If you notice a fishy smell, you are more likely not dealing with a dogwood tree but, instead, have a Bradford pear tree. These trees also produce small flowers similar to a dogwood tree. However, these trees are known for their foul smell.
The Bradford pear tree owes its smell to organic compounds found in its flowers that are molecularly similar to ammonia, giving the plant a “fishy” smell.
Be sure to pay close attention to the difference in trees when choosing one from a nursery to prevent a mix-up. Nothing will spoil your springtime like foul-smelling flowers when you are expecting honeysuckle.
Nothing is more disheartening than seeing your beautiful plants eaten and destroyed by deer. Deer may occasionally nibble on dogwood trees or shrubs, but the plant is resilient and will bounce back. Unfortunately, while they are a deer-resistant plant, they are not deer-proof.
Deer enjoy plants with soft and smooth leaves and foliage, similar to hostas. However, hungry deer will eat anything they can find if experiencing famine or habitat decline.
Luckily, dogwood trees are very resilient. So even if a deer does enjoy a few branches or flowers from the tree, your tree will regrow itself in no time.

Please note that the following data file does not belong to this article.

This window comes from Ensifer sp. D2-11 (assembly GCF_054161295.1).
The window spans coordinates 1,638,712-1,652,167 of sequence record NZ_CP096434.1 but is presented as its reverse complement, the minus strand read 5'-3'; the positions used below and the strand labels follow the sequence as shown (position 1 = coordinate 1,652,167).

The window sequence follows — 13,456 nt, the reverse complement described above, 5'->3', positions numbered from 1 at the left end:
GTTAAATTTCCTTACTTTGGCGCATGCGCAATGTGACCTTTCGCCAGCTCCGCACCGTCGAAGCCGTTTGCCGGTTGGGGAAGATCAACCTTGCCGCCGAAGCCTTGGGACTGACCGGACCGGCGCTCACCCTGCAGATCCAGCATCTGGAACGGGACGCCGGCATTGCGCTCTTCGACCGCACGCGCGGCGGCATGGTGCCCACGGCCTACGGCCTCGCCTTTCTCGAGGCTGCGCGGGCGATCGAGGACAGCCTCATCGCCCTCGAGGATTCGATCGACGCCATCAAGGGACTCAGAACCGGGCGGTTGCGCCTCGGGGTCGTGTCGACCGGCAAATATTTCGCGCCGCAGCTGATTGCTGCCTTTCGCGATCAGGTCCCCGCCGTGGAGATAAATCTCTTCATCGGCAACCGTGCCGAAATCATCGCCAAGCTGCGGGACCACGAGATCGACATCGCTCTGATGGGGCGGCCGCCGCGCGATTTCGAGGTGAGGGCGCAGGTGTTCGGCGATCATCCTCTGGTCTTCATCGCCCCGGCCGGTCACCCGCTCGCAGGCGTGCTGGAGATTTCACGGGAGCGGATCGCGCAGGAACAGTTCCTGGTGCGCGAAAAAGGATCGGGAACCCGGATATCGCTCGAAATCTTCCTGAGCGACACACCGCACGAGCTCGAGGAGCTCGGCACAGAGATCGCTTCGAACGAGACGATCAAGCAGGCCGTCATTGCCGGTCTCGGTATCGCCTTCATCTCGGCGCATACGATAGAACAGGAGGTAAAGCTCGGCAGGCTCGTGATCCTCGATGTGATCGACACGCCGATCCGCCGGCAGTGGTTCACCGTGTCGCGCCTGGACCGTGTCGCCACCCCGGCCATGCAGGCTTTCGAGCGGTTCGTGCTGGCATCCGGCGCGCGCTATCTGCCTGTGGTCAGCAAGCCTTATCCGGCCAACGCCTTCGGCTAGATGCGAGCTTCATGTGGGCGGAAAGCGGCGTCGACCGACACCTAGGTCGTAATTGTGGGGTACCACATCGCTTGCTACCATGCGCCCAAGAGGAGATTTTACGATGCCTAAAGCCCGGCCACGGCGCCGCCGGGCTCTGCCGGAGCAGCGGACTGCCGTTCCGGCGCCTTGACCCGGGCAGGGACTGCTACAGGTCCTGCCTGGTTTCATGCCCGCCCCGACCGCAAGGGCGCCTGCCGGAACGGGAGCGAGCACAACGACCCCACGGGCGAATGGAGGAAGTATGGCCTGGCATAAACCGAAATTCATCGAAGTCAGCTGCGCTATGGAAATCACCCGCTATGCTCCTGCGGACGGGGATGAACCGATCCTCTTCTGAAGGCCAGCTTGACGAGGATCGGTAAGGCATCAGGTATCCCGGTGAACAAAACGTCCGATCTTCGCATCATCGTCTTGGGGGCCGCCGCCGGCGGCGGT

Suppose you are concerned about protecting your dogwood trees or other garden plants. In that case, you can plant deer repellent companion plants, sprinkle spent coffee grounds around your yard, or purchase chemical deer repellent at your local farm or outdoor store.
Common plants that deter deer include marigolds, chives, bleeding hearts, sage, bee balm, daffodils, and lamb’s ear.
Dogwood trees begin to bloom around April and can bloom until about mid-May. Their soft and delicate flowers are commonly thought of when one thinks of springtime blooms, making them a fan favorite for landscapes and gardens.
These trees have a short bloom time, usually only lasting 2-4 weeks before the blooms are spent. After their blooms, dogwood trees are also loved for their leaves which turn purple in the fall. They also have unique branches that offer visual interest even in the winter.
Sometimes, deer may munch on dogwood trees. However, these plants are resilient and will bounce back quickly, regrowing any foliage that was removed.
Dogwood trees are the perfect addition to any garden or landscape. If you hope to create a thriving environment for your dogwood trees, grow them in half a day of sun, water them thoroughly, and avoid overfertilizing your lawn.